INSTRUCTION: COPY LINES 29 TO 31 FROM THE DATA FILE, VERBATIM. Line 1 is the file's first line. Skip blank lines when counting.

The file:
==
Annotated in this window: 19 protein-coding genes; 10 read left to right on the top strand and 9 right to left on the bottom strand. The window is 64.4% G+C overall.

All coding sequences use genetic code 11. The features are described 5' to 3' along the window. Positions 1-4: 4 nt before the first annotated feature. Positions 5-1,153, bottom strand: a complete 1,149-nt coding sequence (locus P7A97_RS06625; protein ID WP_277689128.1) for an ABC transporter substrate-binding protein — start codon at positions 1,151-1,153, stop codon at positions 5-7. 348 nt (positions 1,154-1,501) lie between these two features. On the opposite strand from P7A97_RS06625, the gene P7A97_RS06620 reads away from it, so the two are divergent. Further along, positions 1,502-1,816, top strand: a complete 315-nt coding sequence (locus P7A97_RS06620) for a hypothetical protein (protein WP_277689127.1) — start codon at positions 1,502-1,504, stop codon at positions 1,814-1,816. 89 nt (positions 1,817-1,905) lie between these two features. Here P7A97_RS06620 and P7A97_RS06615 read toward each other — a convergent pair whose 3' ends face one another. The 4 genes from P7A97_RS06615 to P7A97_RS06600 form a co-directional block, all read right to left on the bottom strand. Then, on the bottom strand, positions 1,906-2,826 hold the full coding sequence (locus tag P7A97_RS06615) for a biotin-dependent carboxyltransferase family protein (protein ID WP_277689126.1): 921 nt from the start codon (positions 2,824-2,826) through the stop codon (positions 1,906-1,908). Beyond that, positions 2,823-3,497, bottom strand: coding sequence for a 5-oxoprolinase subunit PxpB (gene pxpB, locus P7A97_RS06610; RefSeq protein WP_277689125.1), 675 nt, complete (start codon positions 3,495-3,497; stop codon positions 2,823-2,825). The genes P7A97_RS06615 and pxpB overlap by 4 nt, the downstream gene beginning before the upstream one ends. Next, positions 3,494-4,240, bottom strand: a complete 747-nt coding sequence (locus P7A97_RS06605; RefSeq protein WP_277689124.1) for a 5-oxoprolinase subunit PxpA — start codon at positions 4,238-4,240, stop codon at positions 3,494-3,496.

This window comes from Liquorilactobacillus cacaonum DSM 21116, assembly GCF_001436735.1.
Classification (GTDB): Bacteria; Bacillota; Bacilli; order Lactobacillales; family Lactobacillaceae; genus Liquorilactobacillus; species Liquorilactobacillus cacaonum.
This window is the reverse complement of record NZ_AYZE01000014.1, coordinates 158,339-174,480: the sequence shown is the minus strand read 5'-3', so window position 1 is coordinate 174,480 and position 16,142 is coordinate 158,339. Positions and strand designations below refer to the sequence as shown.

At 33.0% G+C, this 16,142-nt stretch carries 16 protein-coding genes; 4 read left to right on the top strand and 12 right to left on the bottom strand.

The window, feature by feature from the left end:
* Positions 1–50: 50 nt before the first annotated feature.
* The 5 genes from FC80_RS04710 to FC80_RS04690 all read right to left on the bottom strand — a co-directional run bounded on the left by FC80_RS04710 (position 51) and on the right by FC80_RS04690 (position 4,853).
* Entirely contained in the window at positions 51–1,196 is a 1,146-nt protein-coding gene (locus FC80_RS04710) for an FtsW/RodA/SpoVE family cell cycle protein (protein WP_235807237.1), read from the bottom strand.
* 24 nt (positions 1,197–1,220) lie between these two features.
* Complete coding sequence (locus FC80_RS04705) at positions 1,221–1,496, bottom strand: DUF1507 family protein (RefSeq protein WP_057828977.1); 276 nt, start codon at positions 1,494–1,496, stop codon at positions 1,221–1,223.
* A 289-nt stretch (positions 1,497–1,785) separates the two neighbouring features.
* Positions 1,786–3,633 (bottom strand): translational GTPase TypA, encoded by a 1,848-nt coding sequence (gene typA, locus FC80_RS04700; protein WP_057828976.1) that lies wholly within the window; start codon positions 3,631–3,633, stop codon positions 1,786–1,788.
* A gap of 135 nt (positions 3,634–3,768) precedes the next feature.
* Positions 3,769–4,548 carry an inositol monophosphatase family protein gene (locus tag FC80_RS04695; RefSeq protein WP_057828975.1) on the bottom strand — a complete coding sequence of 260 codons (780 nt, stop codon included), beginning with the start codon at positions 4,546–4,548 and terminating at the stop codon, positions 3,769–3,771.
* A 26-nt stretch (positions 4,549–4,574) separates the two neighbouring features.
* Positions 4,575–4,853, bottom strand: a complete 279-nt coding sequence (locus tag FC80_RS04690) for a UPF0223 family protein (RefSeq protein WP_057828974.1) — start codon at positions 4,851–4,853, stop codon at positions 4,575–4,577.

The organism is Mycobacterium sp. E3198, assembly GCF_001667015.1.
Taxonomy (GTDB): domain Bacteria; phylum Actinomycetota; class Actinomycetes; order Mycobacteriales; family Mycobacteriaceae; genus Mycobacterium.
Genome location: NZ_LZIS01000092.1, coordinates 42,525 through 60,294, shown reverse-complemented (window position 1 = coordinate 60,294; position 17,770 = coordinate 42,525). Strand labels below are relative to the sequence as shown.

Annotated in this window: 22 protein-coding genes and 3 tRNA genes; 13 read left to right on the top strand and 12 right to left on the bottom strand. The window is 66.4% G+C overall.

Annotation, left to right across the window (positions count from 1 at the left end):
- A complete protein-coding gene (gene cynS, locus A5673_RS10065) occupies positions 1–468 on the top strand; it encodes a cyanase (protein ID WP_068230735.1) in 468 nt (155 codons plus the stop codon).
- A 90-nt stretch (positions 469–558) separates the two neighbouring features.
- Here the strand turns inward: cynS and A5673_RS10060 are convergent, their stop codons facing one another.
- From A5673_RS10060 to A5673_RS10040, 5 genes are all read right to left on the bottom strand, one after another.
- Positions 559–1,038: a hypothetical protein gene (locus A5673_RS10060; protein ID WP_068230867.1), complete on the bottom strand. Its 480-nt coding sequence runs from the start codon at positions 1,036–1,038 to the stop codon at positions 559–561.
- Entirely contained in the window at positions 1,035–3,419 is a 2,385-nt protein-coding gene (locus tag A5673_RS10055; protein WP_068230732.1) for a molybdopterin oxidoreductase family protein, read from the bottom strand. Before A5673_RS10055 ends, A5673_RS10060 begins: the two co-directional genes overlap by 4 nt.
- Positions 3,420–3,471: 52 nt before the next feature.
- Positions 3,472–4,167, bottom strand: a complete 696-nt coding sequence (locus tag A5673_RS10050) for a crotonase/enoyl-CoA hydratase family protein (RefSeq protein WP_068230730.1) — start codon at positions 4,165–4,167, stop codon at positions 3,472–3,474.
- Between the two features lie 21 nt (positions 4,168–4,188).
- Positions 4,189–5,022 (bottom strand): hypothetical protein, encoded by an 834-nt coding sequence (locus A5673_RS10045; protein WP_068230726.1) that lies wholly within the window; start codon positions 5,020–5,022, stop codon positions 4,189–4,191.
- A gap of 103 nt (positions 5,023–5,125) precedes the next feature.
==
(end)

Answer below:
- Entirely contained in the window at positions 1,035–3,419 is a 2,385-nt protein-coding gene (locus tag A5673_RS10055; protein WP_068230732.1) for a molybdopterin oxidoreductase family protein, read from the bottom strand. Before A5673_RS10055 ends, A5673_RS10060 begins: the two co-directional genes overlap by 4 nt.
- Positions 3,420–3,471: 52 nt before the next feature.
- Positions 3,472–4,167, bottom strand: a complete 696-nt coding sequence (locus tag A5673_RS10050) for a crotonase/enoyl-CoA hydratase family protein (RefSeq protein WP_068230730.1) — start codon at positions 4,165–4,167, stop codon at positions 3,472–3,474.